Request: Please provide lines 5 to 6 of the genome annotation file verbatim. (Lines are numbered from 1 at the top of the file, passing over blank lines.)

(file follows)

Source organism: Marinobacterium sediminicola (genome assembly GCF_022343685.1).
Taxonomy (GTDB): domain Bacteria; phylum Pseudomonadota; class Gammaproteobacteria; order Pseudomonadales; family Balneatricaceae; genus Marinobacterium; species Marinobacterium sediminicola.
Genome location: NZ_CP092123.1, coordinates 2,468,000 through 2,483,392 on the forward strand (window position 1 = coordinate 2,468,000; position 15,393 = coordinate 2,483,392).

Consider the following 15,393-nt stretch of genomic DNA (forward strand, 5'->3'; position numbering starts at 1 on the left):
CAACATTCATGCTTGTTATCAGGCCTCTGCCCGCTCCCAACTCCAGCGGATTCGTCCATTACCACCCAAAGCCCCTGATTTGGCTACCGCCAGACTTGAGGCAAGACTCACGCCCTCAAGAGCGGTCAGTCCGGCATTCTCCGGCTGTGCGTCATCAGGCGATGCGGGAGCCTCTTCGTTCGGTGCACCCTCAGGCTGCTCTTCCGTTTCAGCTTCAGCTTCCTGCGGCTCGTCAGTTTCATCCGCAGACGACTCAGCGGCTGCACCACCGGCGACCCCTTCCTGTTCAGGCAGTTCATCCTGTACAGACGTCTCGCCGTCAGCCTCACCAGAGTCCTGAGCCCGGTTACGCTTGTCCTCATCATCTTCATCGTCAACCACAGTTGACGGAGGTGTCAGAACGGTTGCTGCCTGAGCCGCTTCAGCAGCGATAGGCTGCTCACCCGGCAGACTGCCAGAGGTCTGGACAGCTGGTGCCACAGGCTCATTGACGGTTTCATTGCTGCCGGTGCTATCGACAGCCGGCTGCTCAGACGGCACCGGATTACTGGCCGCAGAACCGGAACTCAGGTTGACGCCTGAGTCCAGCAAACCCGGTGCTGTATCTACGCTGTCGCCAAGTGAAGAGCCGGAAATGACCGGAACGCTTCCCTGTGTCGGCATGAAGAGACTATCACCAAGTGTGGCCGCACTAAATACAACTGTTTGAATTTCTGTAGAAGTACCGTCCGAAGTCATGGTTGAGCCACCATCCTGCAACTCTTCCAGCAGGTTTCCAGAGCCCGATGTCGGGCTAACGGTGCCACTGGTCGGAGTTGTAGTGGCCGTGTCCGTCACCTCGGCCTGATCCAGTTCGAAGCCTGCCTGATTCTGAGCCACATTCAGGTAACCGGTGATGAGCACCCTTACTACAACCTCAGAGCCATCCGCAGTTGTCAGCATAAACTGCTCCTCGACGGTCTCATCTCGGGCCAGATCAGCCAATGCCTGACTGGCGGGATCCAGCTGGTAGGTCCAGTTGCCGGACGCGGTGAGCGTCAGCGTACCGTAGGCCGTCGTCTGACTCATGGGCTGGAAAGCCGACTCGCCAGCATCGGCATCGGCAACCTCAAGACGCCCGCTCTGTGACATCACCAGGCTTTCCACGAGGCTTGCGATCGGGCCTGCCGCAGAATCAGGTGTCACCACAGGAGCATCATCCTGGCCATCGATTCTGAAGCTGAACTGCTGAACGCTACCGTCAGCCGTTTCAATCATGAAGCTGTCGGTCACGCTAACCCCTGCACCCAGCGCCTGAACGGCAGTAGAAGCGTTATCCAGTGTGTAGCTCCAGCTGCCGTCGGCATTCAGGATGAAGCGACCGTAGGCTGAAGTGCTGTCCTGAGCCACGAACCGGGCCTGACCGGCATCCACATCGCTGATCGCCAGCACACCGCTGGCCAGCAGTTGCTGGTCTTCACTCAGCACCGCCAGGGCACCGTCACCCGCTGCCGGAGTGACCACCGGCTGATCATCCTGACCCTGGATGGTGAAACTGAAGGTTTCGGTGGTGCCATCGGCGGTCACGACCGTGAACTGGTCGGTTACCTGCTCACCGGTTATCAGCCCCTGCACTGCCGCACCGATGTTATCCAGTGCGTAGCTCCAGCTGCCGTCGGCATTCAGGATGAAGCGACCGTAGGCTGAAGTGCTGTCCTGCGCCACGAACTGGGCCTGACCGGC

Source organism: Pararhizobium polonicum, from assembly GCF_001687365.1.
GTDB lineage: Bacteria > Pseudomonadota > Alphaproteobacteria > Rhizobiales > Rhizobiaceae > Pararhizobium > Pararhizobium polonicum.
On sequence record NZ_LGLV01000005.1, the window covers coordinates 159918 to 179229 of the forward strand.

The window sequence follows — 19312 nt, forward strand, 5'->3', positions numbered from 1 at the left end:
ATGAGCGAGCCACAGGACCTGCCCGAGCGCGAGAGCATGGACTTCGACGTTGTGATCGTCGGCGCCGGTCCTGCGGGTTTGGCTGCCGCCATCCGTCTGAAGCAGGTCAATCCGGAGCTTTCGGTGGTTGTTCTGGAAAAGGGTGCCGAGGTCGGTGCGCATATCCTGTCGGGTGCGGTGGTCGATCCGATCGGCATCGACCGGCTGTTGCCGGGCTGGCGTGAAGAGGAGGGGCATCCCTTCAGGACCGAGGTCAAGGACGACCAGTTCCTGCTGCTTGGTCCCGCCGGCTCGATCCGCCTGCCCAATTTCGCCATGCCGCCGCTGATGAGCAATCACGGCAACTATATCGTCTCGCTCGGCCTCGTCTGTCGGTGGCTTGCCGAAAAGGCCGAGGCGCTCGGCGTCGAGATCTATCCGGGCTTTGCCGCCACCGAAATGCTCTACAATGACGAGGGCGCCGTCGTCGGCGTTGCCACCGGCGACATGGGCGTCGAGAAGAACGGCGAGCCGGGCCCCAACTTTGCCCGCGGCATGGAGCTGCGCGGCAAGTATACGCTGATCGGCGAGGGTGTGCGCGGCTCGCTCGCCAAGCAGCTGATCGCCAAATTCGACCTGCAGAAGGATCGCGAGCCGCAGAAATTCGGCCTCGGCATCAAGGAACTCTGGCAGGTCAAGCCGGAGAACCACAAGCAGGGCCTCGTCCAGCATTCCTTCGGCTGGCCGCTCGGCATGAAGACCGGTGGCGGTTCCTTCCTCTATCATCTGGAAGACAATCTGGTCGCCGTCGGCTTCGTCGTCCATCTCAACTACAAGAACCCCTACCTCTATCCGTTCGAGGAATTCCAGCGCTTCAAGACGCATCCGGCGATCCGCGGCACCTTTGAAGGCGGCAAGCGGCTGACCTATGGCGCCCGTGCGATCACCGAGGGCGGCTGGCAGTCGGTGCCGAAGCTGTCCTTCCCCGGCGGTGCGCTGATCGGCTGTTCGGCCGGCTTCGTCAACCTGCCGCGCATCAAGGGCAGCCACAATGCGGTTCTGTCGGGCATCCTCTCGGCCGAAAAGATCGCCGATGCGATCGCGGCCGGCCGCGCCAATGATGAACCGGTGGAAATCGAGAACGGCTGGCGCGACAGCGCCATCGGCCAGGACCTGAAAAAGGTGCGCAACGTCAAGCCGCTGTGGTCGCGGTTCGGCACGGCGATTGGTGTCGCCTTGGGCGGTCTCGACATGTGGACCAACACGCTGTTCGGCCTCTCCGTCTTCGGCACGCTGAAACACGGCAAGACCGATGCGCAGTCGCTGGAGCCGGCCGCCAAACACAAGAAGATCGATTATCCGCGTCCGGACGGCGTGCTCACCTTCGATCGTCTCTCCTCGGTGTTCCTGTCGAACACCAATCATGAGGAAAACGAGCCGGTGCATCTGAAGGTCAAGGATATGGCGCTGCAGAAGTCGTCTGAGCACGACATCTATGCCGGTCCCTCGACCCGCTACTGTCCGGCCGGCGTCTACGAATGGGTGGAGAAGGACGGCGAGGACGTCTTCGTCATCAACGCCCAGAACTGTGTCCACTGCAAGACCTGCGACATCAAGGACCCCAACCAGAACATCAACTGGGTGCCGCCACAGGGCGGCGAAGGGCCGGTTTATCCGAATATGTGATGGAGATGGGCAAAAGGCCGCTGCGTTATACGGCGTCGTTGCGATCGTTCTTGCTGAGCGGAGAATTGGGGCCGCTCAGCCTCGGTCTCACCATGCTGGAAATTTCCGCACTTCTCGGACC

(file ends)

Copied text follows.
CAACATTCATGCTTGTTATCAGGCCTCTGCCCGCTCCCAACTCCAGCGGATTCGTCCATTACCACCCAAAGCCCCTGATTTGGCTACCGCCAGACTTGAGGCAAGACTCACGCCCTCAAGAGCGGTCAGTCCGGCATTCTCCGGCTGTGCGTCATCAGGCGATGCGGGAGCCTCTTCGTTCGGTGCACCCTCAGGCTGCTCTTCCGTTTCAGCTTCAGCTTCCTGCGGCTCGTCAGTTTCATCCGCAGACGACTCAGCGGCTGCACCACCGGCGACCCCTTCCTGTTCAGGCAGTTCATCCTGTACAGACGTCTCGCCGTCAGCCTCACCAGAGTCCTGAGCCCGGTTACGCTTGTCCTCATCATCTTCATCGTCAACCACAGTTGACGGAGGTGTCAGAACGGTTGCTGCCTGAGCCGCTTCAGCAGCGATAGGCTGCTCACCCGGCAGACTGCCAGAGGTCTGGACAGCTGGTGCCACAGGCTCATTGACGGTTTCATTGCTGCCGGTGCTATCGACAGCCGGCTGCTCAGACGGCACCGGATTACTGGCCGCAGAACCGGAACTCAGGTTGACGCCTGAGTCCAGCAAACCCGGTGCTGTATCTACGCTGTCGCCAAGTGAAGAGCCGGAAATGACCGGAACGCTTCCCTGTGTCGGCATGAAGAGACTATCACCAAGTGTGGCCGCACTAAATACAACTGTTTGAATTTCTGTAGAAGTACCGTCCGAAGTCATGGTTGAGCCACCATCCTGCAACTCTTCCAGCAGGTTTCCAGAGCCCGATGTCGGGCTAACGGTGCCACTGGTCGGAGTTGTAGTGGCCGTGTCCGTCACCTCGGCCTGATCCAGTTCGAAGCCTGCCTGATTCTGAGCCACATTCAGGTAACCGGTGATGAGCACCCTTACTACAACCTCAGAGCCATCCGCAGTTGTCAGCATAAACTGCTCCTCGACGGTCTCATCTCGGGCCAGATCAGCCAATGCCTGACTGGCGGGATCCAGCTGGTAGGTCCAGTTGCCGGACGCGGTGAGCGTCAGCGTACCGTAGGCCGTCGTCTGACTCATGGGCTGGAAAGCCGACTCGCCAGCATCGGCATCGGCAACCTCAAGACGCCCGCTCTGTGACATCACCAGGCTTTCCACGAGGCTTGCGATCGGGCCTGCCGCAGAATCAGGTGTCACCACAGGAGCATCATCCTGGCCATCGATTCTGAAGCTGAACTGCTGAACGCTACCGTCAGCCGTTTCAATCATGAAGCTGTCGGTCACGCTAACCCCTGCACCCAGCGCCTGAACGGCAGTAGAAGCGTTATCCAGTGTGTAGCTCCAGCTGCCGTCGGCATTCAGGATGAAGCGACCGTAGGCTGAAGTGCTGTCCTGAGCCACGAACCGGGCCTGACCGGCATCCACATCGCTGATCGCCAGCACACCGCTGGCCAGCAGTTGCTGGTCTTCACTCAGCACCGCCAGGGCACCGTCACCCGCTGCCGGAGTGACCACCGGCTGATCATCCTGACCCTGGATGGTGAAACTGAAGGTTTCGGTGGTGCCATCGGCGGTCACGACCGTGAACTGGTCGGTTACCTGCTCACCGGTTATCAGCCCCTGCACTGCCGCACCGATGTTATCCAGTGCGTAGCTCCAGCTGCCGTCGGCATTCAGGATGAAGCGACCGTAGGCTGAAGTGCTGTCCTGCGCCACGAACTGGGCCTGACCGGC

Source organism: Pararhizobium polonicum, from assembly GCF_001687365.1.